Andy Oram is an editor at O'Reilly Media, a highly respected book publisher and technology information provider. An employee of the company since 1992, Andy currently specializes in open source, software engineering, and health IT, but his editorial output has ranged from a legal guide covering intellectual property to a graphic novel about teenage hackers. His articles have appeared often on EMR & EHR and other blogs in the health IT space. Andy also writes often for O'Reilly's Radar site (http://oreilly.com/) and other publications on policy issues related to the Internet and on trends affecting technical innovation and its effects on society. Print publications where his work has appeared include The Economist, Communications of the ACM, Copyright World, the Journal of Information Technology & Politics, Vanguardia Dossier, and Internet Law and Business. Conferences where he has presented talks include O'Reilly's Open Source Convention, FISL (Brazil), FOSDEM, and DebConf.

The previous section of this article rated the pros and cons of new approaches to patient consent and control over data. Here we’ll look at emerging risks.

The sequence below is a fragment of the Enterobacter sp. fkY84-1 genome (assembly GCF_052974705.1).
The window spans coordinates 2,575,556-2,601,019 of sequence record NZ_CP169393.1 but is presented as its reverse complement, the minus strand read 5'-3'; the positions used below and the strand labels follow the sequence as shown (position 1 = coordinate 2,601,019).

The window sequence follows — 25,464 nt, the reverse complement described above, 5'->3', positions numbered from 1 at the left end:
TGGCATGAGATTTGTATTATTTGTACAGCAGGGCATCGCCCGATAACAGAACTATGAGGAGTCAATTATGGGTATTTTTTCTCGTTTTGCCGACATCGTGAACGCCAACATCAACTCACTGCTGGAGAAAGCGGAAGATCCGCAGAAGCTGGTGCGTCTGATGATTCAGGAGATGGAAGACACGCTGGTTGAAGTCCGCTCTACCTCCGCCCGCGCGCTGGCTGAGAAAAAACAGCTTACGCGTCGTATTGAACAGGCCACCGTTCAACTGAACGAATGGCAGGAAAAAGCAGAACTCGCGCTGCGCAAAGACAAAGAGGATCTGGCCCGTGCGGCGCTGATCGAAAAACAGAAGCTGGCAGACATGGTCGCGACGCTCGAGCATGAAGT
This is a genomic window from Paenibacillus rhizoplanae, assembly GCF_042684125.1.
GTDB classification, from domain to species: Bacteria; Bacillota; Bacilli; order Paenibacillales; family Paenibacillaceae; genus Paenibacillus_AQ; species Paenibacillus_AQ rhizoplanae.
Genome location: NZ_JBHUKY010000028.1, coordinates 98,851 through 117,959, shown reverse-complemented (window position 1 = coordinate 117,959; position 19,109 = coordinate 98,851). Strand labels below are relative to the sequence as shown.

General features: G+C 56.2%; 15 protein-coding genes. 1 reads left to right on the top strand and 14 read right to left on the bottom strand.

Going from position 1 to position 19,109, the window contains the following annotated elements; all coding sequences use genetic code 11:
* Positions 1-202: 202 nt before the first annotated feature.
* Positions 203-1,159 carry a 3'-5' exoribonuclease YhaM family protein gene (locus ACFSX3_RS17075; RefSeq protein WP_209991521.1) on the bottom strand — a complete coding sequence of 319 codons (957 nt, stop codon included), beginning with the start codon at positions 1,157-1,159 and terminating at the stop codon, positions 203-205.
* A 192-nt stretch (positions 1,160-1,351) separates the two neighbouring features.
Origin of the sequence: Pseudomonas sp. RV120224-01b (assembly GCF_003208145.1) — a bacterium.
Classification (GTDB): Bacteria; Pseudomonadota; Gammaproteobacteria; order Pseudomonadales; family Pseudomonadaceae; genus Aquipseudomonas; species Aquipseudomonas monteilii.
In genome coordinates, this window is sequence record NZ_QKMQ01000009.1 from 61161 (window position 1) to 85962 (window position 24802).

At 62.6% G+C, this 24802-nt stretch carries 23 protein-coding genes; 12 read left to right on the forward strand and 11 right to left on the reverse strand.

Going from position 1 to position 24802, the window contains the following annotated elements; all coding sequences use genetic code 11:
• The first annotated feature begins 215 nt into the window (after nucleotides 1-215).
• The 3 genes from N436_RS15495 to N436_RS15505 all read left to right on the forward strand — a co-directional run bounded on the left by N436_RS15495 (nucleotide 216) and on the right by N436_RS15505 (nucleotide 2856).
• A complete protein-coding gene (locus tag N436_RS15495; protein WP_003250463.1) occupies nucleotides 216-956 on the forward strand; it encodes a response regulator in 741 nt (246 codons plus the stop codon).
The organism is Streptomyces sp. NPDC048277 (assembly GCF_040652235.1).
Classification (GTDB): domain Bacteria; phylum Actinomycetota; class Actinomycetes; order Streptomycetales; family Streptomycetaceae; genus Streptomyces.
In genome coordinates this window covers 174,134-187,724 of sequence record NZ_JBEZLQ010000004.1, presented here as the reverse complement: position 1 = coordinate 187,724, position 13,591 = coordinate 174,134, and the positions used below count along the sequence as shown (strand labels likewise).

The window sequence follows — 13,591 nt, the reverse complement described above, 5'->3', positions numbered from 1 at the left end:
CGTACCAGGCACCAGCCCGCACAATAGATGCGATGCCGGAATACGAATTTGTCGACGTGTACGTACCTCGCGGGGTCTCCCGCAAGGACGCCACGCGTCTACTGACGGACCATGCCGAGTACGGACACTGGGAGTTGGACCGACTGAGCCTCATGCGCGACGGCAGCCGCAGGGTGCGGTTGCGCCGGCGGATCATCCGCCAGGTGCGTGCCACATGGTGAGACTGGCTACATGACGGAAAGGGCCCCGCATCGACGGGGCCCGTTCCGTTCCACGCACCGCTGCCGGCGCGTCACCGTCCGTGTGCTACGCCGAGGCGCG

Privacy solidarity

Genetics present new ethical challenges–not just in the opportunity to change genes, but even just when sequencing them. These risks affect not only the individual: other members of her family and ethnic group can face discrimination thanks to genetic weaknesses revealed. Isaac Kohane said that the average person has 40 genetic markers indicating susceptibility to some disease or other. Furthermore, we sometimes disagree on what we consider a diseased condition.

Big data, particularly with genomic input, can lead to group harms, so Brent Mittelstadt called for moving beyond an individual view of privacy. Groups also have privacy needs (a topic I explored back in 1998). It’s not enough for an individual to consider the effect of releasing data on his own future, but on the future of family members, members of his racial group, etc. Similarly, Barbara Evans said we have to move from self-consciousness to social consciousness. But US and European laws consider privacy and data protection only on the basis of the individual.

The re-identification bogey man

A good many references were made at the conference to the increased risk of re-identifying patients from supposedly de-identified data. Headlines are made when some researcher manages to uncover a person who thought himself anonymous (and who database curators thought was anonymous when they released their data sets). In a study conducted by a team that included speaker Catherine M. Hammack, experts admitted that there is eventually a near 100% probability of re-identifying each person’s health data. The culprit in all this is burgeoning set of data collected from people as they purchase items and services, post seemingly benign news about themselves on social media, and otherwise participate in modern life.